Children represent another threat. Dr. William Sears, a leader of the “attachment parenting” movement, reports in the 2005 “Baby Sleep Book” that two-thirds of American families say they “sometimes” or “always” sleep with a child in their bed. Another 16 percent welcome a pet under the covers.From Yahoo: A recent article in The New York Times points out the trend of more and more couples sleeping in separate rooms. Nearly one in four American couples does so and, according the National Association of Home Builders, it's expected that 60 percent of custom homes will have dual master bedrooms by 2015. Bonus: Beat the heat with one of these no-cook meals tonight This got us thinking: Is this a healthy trend? I mean, sure, occasionally we think we'd get a better night's sleep with a wall (or two) between us and our snoring, TV-watching, sheet-hogging Sig O. But would our relationship suffer?
To get to the bottom of it, we asked Tina B. Tessina, Ph.D. (a.k.a. Dr. Romance), psychotherapist and author of Money, Sex, and Kids: Stops Fighting About the Three Things That Can Ruin Your Marriage, for her take: "Sleeping apart can contribute to the disconnect that plagues many relationships," Tessina says. "It just makes it easier to avoid each other, when what's really needed is connection and contact. There are solutions to snoring and restlessness -- a memory foam mattress will stop restlessness from being felt by a partner and snoring can be helped in a number of ways."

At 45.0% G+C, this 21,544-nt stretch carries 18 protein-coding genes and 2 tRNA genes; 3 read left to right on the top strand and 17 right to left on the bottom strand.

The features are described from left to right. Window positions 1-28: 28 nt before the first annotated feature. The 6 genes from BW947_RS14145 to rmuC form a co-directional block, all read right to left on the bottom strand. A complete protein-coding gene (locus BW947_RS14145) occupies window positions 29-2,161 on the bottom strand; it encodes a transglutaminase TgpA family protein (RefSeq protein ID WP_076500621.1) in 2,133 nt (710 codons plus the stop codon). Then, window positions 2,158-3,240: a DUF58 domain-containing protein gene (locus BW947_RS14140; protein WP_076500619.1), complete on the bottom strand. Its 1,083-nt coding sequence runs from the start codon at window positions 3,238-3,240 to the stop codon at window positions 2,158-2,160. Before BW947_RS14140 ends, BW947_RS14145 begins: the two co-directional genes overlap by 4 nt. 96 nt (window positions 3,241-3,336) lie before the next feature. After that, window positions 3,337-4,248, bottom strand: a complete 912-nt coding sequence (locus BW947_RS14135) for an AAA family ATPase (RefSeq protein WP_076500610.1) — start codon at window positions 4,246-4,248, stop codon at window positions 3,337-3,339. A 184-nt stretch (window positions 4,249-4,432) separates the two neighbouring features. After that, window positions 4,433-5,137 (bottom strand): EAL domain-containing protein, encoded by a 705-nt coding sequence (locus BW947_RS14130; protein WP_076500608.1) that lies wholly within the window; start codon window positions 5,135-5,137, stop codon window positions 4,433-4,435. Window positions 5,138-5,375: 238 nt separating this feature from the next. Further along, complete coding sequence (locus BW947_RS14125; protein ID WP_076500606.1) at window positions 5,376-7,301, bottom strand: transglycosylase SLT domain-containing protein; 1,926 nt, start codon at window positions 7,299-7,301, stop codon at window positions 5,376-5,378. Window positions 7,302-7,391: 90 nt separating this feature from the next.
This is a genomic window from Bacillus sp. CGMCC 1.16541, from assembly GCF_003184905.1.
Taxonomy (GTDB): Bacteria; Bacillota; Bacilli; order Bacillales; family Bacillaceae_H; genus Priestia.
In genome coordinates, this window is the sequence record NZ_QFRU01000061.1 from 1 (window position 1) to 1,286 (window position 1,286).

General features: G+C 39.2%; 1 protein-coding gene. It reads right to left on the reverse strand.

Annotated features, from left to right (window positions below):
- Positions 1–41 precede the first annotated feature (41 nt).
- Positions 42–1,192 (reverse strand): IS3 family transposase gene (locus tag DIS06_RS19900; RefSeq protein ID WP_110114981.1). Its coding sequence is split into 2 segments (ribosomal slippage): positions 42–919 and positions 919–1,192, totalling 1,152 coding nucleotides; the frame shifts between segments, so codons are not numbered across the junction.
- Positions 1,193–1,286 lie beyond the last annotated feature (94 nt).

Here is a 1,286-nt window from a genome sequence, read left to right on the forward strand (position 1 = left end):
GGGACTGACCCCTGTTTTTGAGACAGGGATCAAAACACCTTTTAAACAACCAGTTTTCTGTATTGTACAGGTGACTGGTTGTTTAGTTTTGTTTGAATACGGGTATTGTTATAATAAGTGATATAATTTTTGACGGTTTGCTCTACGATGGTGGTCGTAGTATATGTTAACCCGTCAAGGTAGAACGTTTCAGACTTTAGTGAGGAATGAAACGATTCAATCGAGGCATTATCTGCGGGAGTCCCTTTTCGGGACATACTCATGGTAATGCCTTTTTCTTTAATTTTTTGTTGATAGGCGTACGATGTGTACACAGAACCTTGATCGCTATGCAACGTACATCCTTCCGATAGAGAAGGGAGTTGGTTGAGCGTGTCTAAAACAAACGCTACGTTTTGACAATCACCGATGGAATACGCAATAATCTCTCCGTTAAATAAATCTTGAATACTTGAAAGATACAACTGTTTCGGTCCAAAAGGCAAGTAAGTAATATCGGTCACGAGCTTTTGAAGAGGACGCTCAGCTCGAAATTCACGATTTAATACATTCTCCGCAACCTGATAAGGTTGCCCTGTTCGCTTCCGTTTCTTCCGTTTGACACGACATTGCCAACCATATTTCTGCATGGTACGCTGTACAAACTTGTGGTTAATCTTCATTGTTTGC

A bit more motivation to sleep in the same bed: * Your man may get a better night's sleep when you're with him. In a study published in the journal Sleep and Biological Rhythms, researchers found that while women slept less soundly when they shared a bed with someone they're romantically involved with, men actually slept better when next to a woman. Work out whatever issues you have with his sleeping habits and you both might get some high-quality shut-eye.
* Bedtime isn't always for sleep, if you catch our drift. It's also prime for intimacy: snuggling and sex. This private time is crucial, especially if you have kiddies (a.k.a. nookie police). Sure you could meet him in "his" room, get it on, then flee back to "your" room. But then sex becomes a scheduled chore rather than an organic, meaningful, spontaneous activity.
Bonus: See how you can dine like a star
* Nighttime, while you're side by side, is one of the best times to communicate with each other. Between work and other responsibilities, you only have small snippets of uninterrupted time to communicate during the day. With the door shut (and iPhones snuggled into their charging stations), between the sheets is the place where you can truly talk about what's on your mind, without interruption by kid, dog, phone, cable guy, etc. "Cuddling up together and talking quietly is a great perk of married life," says Tessina. "Couples who know how to do that, and do it regularly, fare better than couples who don't." Bottom line: Try to solve whatever sleep incompatibility issues exist between you and your partner before fleeing for the guest room.
Are you having an acne emergency? Soderstrom Skin Institute can help. We treat acne seriously and in most cases will see you within a week. Evening and Saturday appointments are available. Call 309-674-SKIN and make your appointment today.